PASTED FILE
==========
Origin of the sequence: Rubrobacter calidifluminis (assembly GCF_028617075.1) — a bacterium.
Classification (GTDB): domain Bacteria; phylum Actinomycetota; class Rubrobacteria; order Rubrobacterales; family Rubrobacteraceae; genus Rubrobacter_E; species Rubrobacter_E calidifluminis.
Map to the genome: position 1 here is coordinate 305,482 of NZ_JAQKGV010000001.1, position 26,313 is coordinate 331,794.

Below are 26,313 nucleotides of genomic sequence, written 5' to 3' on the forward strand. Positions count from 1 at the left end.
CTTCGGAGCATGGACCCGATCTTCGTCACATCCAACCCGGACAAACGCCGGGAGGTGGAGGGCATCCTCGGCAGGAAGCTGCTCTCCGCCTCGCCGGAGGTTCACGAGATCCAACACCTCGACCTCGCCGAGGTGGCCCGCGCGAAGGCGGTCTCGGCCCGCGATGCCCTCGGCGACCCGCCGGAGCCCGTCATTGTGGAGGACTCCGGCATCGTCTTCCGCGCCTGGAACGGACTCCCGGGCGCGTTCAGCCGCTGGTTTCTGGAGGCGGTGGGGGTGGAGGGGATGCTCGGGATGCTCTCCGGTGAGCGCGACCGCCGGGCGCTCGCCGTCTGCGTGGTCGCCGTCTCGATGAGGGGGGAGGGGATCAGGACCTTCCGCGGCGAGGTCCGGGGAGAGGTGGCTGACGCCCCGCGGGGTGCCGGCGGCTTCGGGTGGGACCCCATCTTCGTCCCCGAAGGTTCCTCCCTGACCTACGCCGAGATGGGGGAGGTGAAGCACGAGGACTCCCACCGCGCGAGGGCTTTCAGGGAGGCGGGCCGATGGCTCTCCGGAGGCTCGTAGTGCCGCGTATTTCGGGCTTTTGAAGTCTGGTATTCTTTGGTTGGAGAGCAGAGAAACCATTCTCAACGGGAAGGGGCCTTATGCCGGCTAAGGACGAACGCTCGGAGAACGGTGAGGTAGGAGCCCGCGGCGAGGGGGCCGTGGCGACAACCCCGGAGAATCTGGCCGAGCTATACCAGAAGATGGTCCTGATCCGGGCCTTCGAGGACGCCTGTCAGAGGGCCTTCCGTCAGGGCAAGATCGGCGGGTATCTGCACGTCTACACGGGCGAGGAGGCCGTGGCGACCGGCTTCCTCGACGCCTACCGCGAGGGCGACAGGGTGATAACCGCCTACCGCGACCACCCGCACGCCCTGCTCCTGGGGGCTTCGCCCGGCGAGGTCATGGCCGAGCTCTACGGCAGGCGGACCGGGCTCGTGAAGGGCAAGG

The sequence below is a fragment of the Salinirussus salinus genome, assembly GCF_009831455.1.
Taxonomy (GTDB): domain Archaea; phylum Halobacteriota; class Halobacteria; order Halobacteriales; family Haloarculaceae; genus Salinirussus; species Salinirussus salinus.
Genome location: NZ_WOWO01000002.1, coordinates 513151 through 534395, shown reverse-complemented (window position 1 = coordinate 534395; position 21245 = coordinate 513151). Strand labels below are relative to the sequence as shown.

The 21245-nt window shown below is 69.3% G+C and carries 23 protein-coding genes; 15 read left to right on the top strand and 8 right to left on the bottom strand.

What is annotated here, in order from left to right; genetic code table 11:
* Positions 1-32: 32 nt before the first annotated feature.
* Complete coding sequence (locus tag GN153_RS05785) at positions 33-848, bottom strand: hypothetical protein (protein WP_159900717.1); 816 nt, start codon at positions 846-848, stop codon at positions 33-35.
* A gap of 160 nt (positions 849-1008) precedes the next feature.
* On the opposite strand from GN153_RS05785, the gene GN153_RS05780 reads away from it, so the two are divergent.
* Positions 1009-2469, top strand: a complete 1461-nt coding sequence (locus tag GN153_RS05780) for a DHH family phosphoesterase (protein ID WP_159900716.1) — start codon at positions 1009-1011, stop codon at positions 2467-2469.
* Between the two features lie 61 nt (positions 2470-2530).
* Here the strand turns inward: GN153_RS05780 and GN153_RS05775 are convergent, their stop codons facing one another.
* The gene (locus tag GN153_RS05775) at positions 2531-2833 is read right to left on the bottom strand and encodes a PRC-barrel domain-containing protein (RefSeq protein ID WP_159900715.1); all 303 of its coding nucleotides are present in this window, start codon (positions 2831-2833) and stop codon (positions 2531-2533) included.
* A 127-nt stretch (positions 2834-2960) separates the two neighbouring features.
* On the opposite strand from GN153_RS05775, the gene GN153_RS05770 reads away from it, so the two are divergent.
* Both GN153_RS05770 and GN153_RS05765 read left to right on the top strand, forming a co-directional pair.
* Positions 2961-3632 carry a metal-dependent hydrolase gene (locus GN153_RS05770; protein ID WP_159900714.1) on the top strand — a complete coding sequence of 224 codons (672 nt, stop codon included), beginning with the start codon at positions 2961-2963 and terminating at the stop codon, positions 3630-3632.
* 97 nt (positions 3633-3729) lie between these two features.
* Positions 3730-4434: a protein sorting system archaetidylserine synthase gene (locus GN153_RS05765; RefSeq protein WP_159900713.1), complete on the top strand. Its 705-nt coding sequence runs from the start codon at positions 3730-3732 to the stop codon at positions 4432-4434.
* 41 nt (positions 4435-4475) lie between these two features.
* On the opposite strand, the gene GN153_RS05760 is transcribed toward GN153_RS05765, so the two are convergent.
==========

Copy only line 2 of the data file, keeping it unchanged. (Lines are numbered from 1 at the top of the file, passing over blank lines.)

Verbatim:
Classification (GTDB): domain Bacteria; phylum Actinomycetota; class Rubrobacteria; order Rubrobacterales; family Rubrobacteraceae; genus Rubrobacter_E; species Rubrobacter_E calidifluminis.